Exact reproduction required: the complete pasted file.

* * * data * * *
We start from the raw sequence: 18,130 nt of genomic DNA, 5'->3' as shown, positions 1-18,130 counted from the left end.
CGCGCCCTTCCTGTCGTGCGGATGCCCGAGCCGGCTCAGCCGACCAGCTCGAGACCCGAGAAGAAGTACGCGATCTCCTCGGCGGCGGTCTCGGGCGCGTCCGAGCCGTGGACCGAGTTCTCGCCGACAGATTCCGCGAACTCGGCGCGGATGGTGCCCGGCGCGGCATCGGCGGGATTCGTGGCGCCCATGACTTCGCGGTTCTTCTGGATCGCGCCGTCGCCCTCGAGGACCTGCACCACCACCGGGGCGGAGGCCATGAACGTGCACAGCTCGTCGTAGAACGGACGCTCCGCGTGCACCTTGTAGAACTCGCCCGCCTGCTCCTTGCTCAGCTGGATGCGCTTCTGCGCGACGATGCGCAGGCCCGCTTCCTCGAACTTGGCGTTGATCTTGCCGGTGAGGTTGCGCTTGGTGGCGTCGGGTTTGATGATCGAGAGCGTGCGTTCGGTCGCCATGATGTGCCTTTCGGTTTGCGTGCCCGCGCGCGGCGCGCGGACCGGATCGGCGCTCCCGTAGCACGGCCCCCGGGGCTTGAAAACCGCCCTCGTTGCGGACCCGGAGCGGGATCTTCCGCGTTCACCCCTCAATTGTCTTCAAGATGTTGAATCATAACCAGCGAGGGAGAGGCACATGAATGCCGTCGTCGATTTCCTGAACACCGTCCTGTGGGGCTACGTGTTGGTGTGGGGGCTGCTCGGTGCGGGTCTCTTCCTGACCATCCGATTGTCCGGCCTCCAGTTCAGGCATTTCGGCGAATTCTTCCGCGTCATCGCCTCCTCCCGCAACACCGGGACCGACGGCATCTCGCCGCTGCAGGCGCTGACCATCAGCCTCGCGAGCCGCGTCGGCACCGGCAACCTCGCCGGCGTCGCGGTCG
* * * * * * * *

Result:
We start from the raw sequence: 18,130 nt of genomic DNA, 5'->3' as shown, positions 1-18,130 counted from the left end.
CGCGCCCTTCCTGTCGTGCGGATGCCCGAGCCGGCTCAGCCGACCAGCTCGAGACCCGAGAAGAAGTACGCGATCTCCTCGGCGGCGGTCTCGGGCGCGTCCGAGCCGTGGACCGAGTTCTCGCCGACAGATTCCGCGAACTCGGCGCGGATGGTGCCCGGCGCGGCATCGGCGGGATTCGTGGCGCCCATGACTTCGCGGTTCTTCTGGATCGCGCCGTCGCCCTCGAGGACCTGCACCACCACCGGGGCGGAGGCCATGAACGTGCACAGCTCGTCGTAGAACGGACGCTCCGCGTGCACCTTGTAGAACTCGCCCGCCTGCTCCTTGCTCAGCTGGATGCGCTTCTGCGCGACGATGCGCAGGCCCGCTTCCTCGAACTTGGCGTTGATCTTGCCGGTGAGGTTGCGCTTGGTGGCGTCGGGTTTGATGATCGAGAGCGTGCGTTCGGTCGCCATGATGTGCCTTTCGGTTTGCGTGCCCGCGCGCGGCGCGCGGACCGGATCGGCGCTCCCGTAGCACGGCCCCCGGGGCTTGAAAACCGCCCTCGTTGCGGACCCGGAGCGGGATCTTCCGCGTTCACCCCTCAATTGTCTTCAAGATGTTGAATCATAACCAGCGAGGGAGAGGCACATGAATGCCGTCGTCGATTTCCTGAACACCGTCCTGTGGGGCTACGTGTTGGTGTGGGGGCTGCTCGGTGCGGGTCTCTTCCTGACCATCCGATTGTCCGGCCTCCAGTTCAGGCATTTCGGCGAATTCTTCCGCGTCATCGCCTCCTCCCGCAACACCGGGACCGACGGCATCTCGCCGCTGCAGGCGCTGACCATCAGCCTCGCGAGCCGCGTCGGCACCGGCAACCTCGCCGGCGTCGCGGTCG